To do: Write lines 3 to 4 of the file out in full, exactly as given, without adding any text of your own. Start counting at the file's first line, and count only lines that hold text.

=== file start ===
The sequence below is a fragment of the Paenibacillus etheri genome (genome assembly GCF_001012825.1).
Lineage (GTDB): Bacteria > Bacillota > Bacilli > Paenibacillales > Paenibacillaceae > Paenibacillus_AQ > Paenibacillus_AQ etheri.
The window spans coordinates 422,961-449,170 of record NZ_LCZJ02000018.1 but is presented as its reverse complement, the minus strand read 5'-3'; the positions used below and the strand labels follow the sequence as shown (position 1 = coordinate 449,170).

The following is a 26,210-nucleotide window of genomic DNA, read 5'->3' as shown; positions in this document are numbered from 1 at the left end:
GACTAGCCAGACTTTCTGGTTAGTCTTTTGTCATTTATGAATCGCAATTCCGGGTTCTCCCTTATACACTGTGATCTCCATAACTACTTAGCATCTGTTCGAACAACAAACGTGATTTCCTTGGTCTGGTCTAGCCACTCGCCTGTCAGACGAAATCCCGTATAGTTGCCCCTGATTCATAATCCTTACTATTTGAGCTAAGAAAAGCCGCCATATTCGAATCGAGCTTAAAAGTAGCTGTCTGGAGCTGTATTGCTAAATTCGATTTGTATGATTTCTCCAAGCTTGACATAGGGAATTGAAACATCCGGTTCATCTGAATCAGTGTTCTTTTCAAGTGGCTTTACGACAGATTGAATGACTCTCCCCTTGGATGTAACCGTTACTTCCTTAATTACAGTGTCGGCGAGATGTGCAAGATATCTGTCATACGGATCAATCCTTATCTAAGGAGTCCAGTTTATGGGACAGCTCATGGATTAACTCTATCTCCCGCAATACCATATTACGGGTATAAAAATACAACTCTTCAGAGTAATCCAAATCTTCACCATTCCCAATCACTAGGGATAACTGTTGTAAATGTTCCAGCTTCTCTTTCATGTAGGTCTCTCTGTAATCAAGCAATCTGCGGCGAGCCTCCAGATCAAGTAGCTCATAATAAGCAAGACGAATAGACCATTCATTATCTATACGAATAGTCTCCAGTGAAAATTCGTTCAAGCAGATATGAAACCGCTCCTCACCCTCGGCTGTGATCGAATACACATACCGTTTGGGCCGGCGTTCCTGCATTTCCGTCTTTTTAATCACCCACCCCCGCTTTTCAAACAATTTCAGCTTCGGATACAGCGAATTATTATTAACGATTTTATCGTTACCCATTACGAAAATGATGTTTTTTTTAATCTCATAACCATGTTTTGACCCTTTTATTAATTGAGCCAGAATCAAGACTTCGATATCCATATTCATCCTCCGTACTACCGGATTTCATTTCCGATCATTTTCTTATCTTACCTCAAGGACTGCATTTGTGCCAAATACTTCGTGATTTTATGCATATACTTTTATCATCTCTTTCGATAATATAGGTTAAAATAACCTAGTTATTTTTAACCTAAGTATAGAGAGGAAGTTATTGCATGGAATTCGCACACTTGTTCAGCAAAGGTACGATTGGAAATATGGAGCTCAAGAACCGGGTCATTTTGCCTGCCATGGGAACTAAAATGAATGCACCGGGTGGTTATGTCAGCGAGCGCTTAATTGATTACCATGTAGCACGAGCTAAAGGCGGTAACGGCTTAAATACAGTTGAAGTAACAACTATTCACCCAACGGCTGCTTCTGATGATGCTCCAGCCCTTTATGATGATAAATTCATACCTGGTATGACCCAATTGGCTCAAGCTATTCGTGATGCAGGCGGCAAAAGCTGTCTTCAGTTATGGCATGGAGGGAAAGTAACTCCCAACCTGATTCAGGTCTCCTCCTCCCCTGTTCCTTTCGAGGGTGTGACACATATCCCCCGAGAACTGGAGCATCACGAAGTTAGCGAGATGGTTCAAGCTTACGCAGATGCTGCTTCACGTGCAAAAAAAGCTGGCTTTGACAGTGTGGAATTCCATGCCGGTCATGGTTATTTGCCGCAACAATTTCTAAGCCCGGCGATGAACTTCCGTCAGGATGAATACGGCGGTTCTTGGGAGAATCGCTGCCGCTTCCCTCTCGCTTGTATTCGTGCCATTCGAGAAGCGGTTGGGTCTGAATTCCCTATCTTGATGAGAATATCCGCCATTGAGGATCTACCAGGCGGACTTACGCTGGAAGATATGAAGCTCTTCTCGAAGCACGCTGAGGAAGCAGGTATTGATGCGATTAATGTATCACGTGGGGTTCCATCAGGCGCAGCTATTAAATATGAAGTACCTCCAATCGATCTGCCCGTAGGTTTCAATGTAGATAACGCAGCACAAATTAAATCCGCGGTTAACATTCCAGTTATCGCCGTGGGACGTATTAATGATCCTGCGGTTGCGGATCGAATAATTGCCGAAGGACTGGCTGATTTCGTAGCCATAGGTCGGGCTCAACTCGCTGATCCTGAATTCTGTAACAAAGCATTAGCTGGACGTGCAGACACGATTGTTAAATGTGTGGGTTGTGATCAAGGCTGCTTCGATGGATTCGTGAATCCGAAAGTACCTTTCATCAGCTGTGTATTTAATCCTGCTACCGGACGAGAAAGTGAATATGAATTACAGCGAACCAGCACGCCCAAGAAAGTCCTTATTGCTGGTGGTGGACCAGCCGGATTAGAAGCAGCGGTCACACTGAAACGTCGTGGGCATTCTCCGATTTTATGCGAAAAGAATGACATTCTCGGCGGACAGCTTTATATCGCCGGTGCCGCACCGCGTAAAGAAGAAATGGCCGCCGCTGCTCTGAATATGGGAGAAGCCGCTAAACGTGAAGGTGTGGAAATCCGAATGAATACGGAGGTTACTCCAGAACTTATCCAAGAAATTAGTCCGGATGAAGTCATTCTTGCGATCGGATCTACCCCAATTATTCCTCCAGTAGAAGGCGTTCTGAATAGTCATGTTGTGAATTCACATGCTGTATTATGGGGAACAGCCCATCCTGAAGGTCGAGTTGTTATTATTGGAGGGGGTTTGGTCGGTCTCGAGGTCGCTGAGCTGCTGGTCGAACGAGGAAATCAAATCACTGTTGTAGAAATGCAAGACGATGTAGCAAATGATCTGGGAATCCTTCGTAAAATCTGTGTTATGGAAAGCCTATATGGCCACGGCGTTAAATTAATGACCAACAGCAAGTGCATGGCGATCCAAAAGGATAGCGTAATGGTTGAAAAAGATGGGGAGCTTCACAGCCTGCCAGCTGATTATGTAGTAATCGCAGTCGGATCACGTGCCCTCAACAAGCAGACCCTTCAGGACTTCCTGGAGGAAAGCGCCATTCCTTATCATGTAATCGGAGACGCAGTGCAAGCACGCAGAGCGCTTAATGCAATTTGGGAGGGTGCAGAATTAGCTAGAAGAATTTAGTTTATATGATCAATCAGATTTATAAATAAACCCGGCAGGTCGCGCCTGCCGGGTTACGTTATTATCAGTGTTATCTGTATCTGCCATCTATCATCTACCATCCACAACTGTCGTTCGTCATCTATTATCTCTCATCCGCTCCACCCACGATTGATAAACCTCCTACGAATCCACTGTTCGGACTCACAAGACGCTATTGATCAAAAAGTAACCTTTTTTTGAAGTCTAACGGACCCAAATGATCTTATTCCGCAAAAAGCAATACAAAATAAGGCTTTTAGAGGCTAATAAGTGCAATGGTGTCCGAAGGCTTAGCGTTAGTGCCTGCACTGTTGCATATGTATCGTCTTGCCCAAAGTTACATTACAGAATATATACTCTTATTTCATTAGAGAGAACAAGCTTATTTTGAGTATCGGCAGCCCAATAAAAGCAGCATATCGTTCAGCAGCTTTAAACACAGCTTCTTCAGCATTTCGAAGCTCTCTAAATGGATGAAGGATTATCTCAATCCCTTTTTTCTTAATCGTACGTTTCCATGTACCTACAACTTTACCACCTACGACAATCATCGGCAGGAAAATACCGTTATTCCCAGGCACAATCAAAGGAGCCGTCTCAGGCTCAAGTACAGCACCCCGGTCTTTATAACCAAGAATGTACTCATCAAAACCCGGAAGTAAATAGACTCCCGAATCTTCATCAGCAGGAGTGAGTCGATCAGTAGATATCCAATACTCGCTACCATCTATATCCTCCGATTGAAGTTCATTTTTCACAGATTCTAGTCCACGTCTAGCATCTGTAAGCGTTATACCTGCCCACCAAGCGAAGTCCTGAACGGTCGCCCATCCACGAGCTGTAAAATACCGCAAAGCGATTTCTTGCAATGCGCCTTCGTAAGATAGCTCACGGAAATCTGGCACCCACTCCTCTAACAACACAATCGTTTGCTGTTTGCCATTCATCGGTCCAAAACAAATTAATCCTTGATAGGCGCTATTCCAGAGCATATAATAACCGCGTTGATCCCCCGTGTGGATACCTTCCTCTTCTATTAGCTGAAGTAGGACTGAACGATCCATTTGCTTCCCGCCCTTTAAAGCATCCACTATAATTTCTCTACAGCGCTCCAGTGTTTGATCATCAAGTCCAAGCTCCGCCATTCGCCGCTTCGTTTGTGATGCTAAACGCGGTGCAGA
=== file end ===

The window spans coordinates 422,961-449,170 of record NZ_LCZJ02000018.1 but is presented as its reverse complement, the minus strand read 5'-3'; the positions used below and the strand labels follow the sequence as shown (position 1 = coordinate 449,170).

The following is a 26,210-nucleotide window of genomic DNA, read 5'->3' as shown; positions in this document are numbered from 1 at the left end: